Oh Linus Torvalds, how we miss your unapologetic choice of words. From publicly swearing at NVIDIA for not providing enough support for Linux and Android back in 2012, to his OCD-induced and vulgarity-spewing tirade over lines of bad coding, the man is certainly a legend in the world of computing beyond his status as the father of Linux.
Recently, the man directed his ire towards Intel and its patches that are supposed to fix the Spectre and Meltdown flaws. Torvalds ire stems from the fact that Intel’s patches don’t actually fix the problem outright but instead, offer what he describes as a protection flag feature to the existing problem.
To put in a less-confusing way: Torvalds is saying that the Intel’s patches doesn’t treat the Spectre and Meltdown flaws as bugs. Instead, Intel is choosing to just leave the vulnerabilities in its chips as they are, and ship them out with the aforementioned protection patch as a feature.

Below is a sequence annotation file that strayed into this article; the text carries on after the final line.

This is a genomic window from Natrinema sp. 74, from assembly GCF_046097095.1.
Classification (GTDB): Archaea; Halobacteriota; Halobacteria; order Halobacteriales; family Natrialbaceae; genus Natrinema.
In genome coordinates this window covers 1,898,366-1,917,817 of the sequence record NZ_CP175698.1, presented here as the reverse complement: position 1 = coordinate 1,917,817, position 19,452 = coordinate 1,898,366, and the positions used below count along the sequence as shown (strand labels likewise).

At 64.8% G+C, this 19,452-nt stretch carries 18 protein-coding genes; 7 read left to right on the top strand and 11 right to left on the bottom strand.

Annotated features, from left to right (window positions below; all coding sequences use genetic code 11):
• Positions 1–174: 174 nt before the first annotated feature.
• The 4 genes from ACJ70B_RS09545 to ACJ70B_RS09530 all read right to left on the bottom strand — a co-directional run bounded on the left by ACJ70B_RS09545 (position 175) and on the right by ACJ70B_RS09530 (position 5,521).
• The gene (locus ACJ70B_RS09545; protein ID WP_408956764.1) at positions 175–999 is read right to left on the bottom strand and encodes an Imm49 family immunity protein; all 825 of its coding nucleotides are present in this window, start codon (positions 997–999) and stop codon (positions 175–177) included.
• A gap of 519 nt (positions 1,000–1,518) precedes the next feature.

Needless to say, Torvalds had some choice words for Intel, and in a message posted to the Linus kernel mailing list, he said that “as it is, the patches are complete and utter garbage,” and that “they do literally insane things.”
This isn’t Torvalds’ first time attacking Intel on the Spectre and Meltdown flaw. Earlier in the same month, he mouthed off by saying that “Intel needs to really take a long hard look at its CPUs, and actually admit that they have issues instead of writing PR blurbs that say everything works as designed.”
The Spectre and Meltdown vulnerabilities are flaws that are plaguing Intel’s processors, with Spectre being the nastier of the two. To be fair to Intel; the company is aware of the problem, and to date, Intel has released several patches to the flaws.
However, the semiconductor maker has since issued a statement on its site, advising users to hold out on installing the new security patch, at least until the company finds a better solution. All in all, it is likely that the threat of Spectre and Meltdown are going to be around for quite some time.